A metasurface is a synthetic material that interacts with light and other electromagnetic waves in ways that conventional materials cannot. Commercial industries are busy developing metasurfaces because they take up less space and can do more with light than, for example, a traditional lens.

“You now can substitute lenses and thick optical elements with metasurfaces,” Brener said. “Those kinds of metasurfaces will revolutionize consumer goods.”

Sandia is one of the world's leading research organizations in the areas of metasurfaces and metamaterials. Between its Microsystems Engineering, Science and Applications complex, which produces compound semiconductors, and the nearby Center for Integrated Nanotechnologies, scientists have access to all the expertise they need to design, fabricate, and analyze these ambitious new materials.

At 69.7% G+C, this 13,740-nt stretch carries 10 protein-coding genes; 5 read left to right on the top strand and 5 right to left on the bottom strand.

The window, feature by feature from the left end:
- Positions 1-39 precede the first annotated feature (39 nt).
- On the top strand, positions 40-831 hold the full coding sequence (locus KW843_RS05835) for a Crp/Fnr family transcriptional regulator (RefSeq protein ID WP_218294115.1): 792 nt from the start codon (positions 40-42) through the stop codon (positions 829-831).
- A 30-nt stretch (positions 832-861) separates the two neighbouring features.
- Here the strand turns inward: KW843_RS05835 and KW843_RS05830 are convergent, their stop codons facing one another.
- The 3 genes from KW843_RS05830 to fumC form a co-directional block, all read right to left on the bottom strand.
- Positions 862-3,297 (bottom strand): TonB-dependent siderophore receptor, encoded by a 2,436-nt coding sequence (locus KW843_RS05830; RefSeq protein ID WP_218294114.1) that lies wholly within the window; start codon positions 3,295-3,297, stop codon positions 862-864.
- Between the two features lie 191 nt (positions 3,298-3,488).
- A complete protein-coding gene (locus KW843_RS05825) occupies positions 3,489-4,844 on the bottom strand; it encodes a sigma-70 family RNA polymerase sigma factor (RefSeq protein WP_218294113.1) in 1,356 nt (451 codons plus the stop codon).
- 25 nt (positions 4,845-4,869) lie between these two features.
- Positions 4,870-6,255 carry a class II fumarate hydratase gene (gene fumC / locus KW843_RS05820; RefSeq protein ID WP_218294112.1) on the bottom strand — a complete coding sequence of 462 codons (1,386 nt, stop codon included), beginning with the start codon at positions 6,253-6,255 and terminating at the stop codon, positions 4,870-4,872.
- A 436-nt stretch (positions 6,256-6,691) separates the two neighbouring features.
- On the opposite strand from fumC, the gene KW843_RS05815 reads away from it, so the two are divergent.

"The research was difficult because it required precise nanofabrication techniques to obtain the sharp, narrowband optical resonances that underlie the quantum process of the work," said Sylvain Gennaro, a former postdoctoral researcher at Sandia who participated in several aspects of the project.

Sandia and a research group headed by physicist Maria Chekhova designed and built the device. She is a professor at the Max Planck Institute for the Science of Light.

Tomás Santiago-Cruz, a member of the Max Plank team, is leading to a paradigm shift in quantum optics, by combining ultrasmall quantum light sources with far-reaching quantum state engineering.

Brener, who has studied metamaterials for more than a decade, believes it is possible to start a second revolution, one that sees these materials developed not just as a new lens, but as a technology for quantum information processing and other new applications.

"There was a one wave of metasurfaces that was already well established and on the way." Perhaps a second wave of inventive applications will emerge, according to the researcher.

Tomás Santiago-Cruz, Sylvain D. Gennaro, Oleg Mitrofanov, Sadhvikas Addamane, John Reno, Igal Brener, and Maria V. Chekhova, science. DOI: 10.126/science.abq8684